National Grid has confirmed that the expansion of Balancing Use of System (BSUoS) charges to include embedded generation is being considered by Ofgem, after Engie attempted to fast track the decision via a system operator workgroup.
The French utility put forward a code modification proposal to National Grid’s Connection and Use of System Code (CUSC) panel last month calling for a change in the current collection of BSUoS from suppliers and embedded Exemptible generation.
It would have seen BSUoS charged on a gross basis to suppliers and on exports from embedded exemptible generation, a change which the company and National Grid acknowledged would have “a high impact on embedded generation”.
BSUoS charges, which recovers the cost of day-to-day operation of the transmission system from generators and suppliers on that system, are not currently applied to embedded generators on the distribution system.
Engie claimed this ‘defect’ allows embedded generators to receive “a significant benefit” from BSUoS avoidance despite requiring the system stability paid for by BSUoS charges “whether they are transmission or distribution connected”.
“Embedded generation does not make a fair contribution to the costs of system balancing and other system costs that are required to support the overall power system, leading to higher costs for others,” the company said in a submission to the CUSC panel on 20 September.
It argued that around 10-15% of all generation is now being supplied from embedded sources who do not, in general, pay BSUoS – a figure due to increase in the coming years. Expanding these charges to more than transmission connected generation would, Engie said, have an indicative benefit to consumers of up to £230 million per year.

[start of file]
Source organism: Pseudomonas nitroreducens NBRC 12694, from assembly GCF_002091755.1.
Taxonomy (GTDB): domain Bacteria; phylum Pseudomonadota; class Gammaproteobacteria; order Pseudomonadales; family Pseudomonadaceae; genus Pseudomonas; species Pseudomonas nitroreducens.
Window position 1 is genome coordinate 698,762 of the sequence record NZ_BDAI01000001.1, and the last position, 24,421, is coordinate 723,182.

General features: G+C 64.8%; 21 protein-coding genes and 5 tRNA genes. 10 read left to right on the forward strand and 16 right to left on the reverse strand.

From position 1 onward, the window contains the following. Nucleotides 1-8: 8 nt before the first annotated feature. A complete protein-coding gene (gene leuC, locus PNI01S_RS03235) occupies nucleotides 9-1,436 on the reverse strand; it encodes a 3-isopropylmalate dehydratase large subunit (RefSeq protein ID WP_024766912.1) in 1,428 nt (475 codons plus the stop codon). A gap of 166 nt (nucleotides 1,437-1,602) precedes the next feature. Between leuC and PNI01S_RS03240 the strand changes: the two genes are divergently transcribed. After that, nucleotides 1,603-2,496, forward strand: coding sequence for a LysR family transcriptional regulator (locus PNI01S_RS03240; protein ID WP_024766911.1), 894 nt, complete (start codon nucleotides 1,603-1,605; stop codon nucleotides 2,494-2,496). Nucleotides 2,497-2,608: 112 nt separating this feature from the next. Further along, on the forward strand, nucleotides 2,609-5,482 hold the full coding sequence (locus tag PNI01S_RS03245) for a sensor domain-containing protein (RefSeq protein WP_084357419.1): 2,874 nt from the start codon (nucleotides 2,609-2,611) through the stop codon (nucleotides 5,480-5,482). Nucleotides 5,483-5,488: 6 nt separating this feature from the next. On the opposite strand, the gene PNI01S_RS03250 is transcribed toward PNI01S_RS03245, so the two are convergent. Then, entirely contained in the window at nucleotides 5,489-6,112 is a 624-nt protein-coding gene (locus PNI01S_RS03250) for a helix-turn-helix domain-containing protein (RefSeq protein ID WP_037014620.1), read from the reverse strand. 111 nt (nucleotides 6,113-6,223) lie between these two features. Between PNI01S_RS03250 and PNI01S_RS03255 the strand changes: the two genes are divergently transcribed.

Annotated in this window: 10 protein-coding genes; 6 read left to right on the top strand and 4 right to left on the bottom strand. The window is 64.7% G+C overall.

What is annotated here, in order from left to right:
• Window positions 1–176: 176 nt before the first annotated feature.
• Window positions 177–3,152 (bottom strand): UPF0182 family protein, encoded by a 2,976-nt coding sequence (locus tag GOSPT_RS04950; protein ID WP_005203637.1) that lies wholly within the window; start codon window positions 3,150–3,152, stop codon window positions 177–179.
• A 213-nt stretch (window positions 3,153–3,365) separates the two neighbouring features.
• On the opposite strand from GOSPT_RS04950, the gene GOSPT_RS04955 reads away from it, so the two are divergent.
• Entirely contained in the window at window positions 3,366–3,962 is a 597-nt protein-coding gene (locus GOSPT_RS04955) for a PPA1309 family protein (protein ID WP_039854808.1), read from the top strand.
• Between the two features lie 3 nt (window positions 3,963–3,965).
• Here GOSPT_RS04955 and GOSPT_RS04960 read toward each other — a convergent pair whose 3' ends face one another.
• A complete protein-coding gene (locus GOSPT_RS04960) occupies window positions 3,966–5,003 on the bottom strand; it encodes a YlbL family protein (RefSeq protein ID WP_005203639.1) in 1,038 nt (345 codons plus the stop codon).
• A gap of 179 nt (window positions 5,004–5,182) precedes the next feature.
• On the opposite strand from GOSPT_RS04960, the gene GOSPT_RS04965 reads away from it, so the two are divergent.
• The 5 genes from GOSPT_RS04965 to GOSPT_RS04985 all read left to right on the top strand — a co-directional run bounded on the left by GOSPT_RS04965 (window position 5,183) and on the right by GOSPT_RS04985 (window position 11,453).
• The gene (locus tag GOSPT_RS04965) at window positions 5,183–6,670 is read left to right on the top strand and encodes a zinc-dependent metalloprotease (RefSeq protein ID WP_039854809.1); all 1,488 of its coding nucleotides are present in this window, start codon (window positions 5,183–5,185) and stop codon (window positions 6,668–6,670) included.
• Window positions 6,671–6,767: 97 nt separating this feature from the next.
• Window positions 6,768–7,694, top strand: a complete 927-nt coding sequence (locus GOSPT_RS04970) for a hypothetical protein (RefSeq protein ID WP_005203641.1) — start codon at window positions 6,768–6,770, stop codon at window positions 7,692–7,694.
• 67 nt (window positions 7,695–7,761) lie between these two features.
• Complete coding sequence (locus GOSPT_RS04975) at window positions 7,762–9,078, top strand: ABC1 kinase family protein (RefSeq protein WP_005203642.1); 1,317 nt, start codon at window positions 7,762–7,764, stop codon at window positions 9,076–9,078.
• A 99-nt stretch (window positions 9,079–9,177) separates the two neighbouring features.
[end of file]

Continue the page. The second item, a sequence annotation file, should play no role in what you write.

The company, which operates over 2GW of generation in the UK across the transmission and distribution systems, had presented its case to the panel on 28 September and called for a workgroup to complete an assessment within 12 months, with a target implementation date of April 2021.
The presentation by Engie, given by CUSC panel member and Engie’s own Simon Lord, sparked objections from the Solar Trade Association which raised concerns with Ofgem that the decision-making process on the proposed modification was proceeding “with unreasonable haste and in a non-transparent manner”.
The association also argued that affected stakeholders were not being considered and that the “abrupt and exclusionary approach” being considered risked undermining Ofgem’s Targeted Charging Review (TCR).
It would now seem that National Grid agreed with this assessment, stating in minutes released last week that the modification was in scope of the TCR and Significant Code Review (SCR) launched by Ofgem in August 2017.
According to Engie, it had not been clear before submission of its modification proposal that this was being considered by Ofgem and so now both it and the CUSC panel have agreed to suspend the modification accordingly.
Ofgem has indicated that the issue will be considered under the SCR, which launched in August last year with two main objectives in mind; to consider reform of residual charging for transmission and distribution, for both generation and demand, and to keep other ‘embedded benefits’ under review.